Three Penn State administrators accused of covering up the abuse are set to go to trial, although a date is not set. Retired vice president Gary Schultz, former athletic director Tim Curley and ex-President Graham Spanier all are charged with perjury, conspiracy and failure to report suspected abuse.
Anna Orso is a freelance writer based in State College.
Show commenting policy
TribLive commenting policy
You are solely responsible for your comments and by using TribLive.com you agree to our Terms of Service.
We moderate comments. Our goal is to provide substantive commentary for a general readership. By screening submissions, we provide a space where readers can share intelligent and informed commentary that enhances the quality of our news and information.
While most comments will be posted if they are on-topic and not abusive, moderating decisions are subjective. We will make them as carefully and consistently as we can. Because of the volume of reader comments, we cannot review individual moderation decisions with readers.
We value thoughtful comments representing a range of views that make their point quickly and politely. We make an effort to protect discussions from repeated comments either by the same reader or different readers.
We follow the same standards for taste as the daily newspaper. A few things we won't tolerate: personal attacks, obscenity, vulgarity, profanity (including expletives and letters followed by dashes), commercial promotion, impersonations, incoherence, proselytizing and SHOUTING. Don't include URLs to Web sites.
We do not edit comments. They are either approved or deleted. We reserve the right to edit a comment that is quoted or excerpted in an article. In this case, we may fix spelling and punctuation.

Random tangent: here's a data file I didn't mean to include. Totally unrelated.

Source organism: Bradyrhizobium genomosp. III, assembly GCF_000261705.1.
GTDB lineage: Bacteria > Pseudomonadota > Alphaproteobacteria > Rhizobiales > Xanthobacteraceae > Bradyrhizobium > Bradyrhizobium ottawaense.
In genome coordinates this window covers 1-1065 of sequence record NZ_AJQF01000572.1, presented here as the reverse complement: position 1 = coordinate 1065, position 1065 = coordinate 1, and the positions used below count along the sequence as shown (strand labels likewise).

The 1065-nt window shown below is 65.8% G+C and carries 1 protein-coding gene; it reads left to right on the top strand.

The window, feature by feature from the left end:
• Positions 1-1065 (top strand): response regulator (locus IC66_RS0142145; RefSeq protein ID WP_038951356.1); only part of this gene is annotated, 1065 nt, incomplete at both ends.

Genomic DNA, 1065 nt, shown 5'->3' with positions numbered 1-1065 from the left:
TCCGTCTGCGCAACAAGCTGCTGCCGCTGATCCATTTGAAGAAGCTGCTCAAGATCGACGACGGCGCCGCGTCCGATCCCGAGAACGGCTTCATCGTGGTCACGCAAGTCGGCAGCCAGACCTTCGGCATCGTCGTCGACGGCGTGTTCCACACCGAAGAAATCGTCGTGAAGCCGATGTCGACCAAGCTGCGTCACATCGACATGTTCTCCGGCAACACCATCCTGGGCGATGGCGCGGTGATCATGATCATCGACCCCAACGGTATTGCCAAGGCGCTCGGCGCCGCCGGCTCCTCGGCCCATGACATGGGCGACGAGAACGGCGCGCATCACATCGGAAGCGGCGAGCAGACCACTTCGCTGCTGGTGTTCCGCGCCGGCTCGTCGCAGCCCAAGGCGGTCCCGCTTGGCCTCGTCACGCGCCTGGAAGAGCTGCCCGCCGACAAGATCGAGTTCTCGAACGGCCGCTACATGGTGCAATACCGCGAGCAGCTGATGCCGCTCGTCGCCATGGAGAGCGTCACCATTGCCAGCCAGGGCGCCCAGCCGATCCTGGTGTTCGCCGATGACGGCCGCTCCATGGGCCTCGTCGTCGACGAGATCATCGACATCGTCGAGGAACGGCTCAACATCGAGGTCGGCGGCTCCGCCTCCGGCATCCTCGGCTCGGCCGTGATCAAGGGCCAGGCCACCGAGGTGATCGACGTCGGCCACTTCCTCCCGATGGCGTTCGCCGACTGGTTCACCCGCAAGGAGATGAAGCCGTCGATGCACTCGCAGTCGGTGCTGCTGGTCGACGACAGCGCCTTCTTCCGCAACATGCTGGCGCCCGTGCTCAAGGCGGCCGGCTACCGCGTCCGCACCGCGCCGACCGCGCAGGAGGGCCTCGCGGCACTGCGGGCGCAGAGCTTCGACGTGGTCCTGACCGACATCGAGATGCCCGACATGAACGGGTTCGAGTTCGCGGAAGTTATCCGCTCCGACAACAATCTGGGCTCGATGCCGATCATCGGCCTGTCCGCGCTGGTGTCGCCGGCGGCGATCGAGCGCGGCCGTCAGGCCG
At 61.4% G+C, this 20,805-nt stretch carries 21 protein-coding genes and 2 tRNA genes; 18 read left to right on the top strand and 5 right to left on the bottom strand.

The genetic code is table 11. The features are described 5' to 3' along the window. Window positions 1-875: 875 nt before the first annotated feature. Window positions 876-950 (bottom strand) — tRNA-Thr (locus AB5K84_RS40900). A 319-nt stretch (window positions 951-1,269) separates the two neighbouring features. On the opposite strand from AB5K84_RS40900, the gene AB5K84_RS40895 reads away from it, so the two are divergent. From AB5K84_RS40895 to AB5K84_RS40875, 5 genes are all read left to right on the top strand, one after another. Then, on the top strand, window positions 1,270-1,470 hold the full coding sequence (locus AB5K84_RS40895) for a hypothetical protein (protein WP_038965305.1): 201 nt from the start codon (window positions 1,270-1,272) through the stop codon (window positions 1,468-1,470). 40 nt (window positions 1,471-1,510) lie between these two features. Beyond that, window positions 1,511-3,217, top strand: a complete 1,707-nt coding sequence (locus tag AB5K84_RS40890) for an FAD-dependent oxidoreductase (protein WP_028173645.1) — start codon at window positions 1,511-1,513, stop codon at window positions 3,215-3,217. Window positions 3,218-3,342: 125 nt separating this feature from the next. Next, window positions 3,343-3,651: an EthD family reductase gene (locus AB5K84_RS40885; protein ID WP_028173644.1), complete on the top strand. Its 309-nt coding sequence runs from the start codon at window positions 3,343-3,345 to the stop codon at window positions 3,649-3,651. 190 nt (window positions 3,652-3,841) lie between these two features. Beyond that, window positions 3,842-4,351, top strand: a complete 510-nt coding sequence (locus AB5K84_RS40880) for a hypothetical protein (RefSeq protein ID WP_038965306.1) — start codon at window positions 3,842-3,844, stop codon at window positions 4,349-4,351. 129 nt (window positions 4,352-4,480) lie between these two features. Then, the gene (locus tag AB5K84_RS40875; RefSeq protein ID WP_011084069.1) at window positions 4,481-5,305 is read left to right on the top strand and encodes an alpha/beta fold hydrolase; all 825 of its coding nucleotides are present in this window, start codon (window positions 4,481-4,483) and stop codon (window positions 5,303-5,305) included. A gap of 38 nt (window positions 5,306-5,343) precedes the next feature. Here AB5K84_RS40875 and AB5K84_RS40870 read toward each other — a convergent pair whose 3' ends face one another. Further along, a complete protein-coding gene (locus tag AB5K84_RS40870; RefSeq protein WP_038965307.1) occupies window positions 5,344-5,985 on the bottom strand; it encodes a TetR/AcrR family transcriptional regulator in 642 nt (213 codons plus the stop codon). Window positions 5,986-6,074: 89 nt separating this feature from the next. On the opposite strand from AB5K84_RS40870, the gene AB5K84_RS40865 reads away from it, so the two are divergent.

We welcome strong opinions and criticism of our work, but we don't want comments to become bogged down with discussions of our policies and we will moderate accordingly.
We appreciate it when readers and people quoted in articles or blog posts point out errors of fact or emphasis and will investigate all assertions. But these suggestions should be sent via e-mail. To avoid distracting other readers, we won't publish comments that suggest a correction. Instead, corrections will be made in a blog post or in an article.
- Analysis: Kesler remains on Penguins’ radar as Shero looks bring back ‘Big 3’ formula
- Starkey: Steelers know when to say goodbye
- Pirates’ big risk with pitch-heavy draft focus might soon pay off
- Penguins GM Shero’s deadline deals: Addition by subtraction
- With so many needs, Steelers can ill afford to miss in draft
- Ex-Colts executive Polian: Approach free agency with caution
- Manufacturing course opens Knoch students’ eyes
- Wikileaks founder teases about more secrets to be released
- Penguins minor league report: Defenseman Dumoulin optimistic for home stretch
- Fashion essentials: Pittsburgh’s style watchers tell what they can’t live without
- Steelers defense doesn’t make the grade in 2013 review